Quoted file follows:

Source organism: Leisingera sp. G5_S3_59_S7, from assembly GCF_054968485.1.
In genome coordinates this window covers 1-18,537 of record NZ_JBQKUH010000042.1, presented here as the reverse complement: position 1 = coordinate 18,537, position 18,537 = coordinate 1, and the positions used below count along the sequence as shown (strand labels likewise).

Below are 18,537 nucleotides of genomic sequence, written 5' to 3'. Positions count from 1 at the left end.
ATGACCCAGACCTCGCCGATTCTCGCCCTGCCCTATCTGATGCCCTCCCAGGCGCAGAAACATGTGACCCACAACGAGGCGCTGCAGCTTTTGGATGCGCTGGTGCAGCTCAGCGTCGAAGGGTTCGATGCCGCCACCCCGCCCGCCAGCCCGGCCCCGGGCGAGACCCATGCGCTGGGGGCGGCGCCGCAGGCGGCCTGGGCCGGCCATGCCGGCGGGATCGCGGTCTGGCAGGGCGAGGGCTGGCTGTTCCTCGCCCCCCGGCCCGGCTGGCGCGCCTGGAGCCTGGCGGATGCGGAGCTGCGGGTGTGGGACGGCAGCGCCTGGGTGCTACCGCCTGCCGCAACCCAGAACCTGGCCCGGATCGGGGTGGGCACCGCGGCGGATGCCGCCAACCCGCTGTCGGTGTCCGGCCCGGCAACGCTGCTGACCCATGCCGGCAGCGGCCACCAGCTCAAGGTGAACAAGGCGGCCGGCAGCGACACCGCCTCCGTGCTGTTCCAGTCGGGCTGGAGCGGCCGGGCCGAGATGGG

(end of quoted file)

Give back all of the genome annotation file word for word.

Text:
Source organism: Leisingera sp. G5_S3_59_S7, from assembly GCF_054968485.1.
In genome coordinates this window covers 1-18,537 of record NZ_JBQKUH010000042.1, presented here as the reverse complement: position 1 = coordinate 18,537, position 18,537 = coordinate 1, and the positions used below count along the sequence as shown (strand labels likewise).

Below are 18,537 nucleotides of genomic sequence, written 5' to 3'. Positions count from 1 at the left end.
ATGACCCAGACCTCGCCGATTCTCGCCCTGCCCTATCTGATGCCCTCCCAGGCGCAGAAACATGTGACCCACAACGAGGCGCTGCAGCTTTTGGATGCGCTGGTGCAGCTCAGCGTCGAAGGGTTCGATGCCGCCACCCCGCCCGCCAGCCCGGCCCCGGGCGAGACCCATGCGCTGGGGGCGGCGCCGCAGGCGGCCTGGGCCGGCCATGCCGGCGGGATCGCGGTCTGGCAGGGCGAGGGCTGGCTGTTCCTCGCCCCCCGGCCCGGCTGGCGCGCCTGGAGCCTGGCGGATGCGGAGCTGCGGGTGTGGGACGGCAGCGCCTGGGTGCTACCGCCTGCCGCAACCCAGAACCTGGCCCGGATCGGGGTGGGCACCGCGGCGGATGCCGCCAACCCGCTGTCGGTGTCCGGCCCGGCAACGCTGCTGACCCATGCCGGCAGCGGCCACCAGCTCAAGGTGAACAAGGCGGCCGGCAGCGACACCGCCTCCGTGCTGTTCCAGTCGGGCTGGAGCGGCCGGGCCGAGATGGG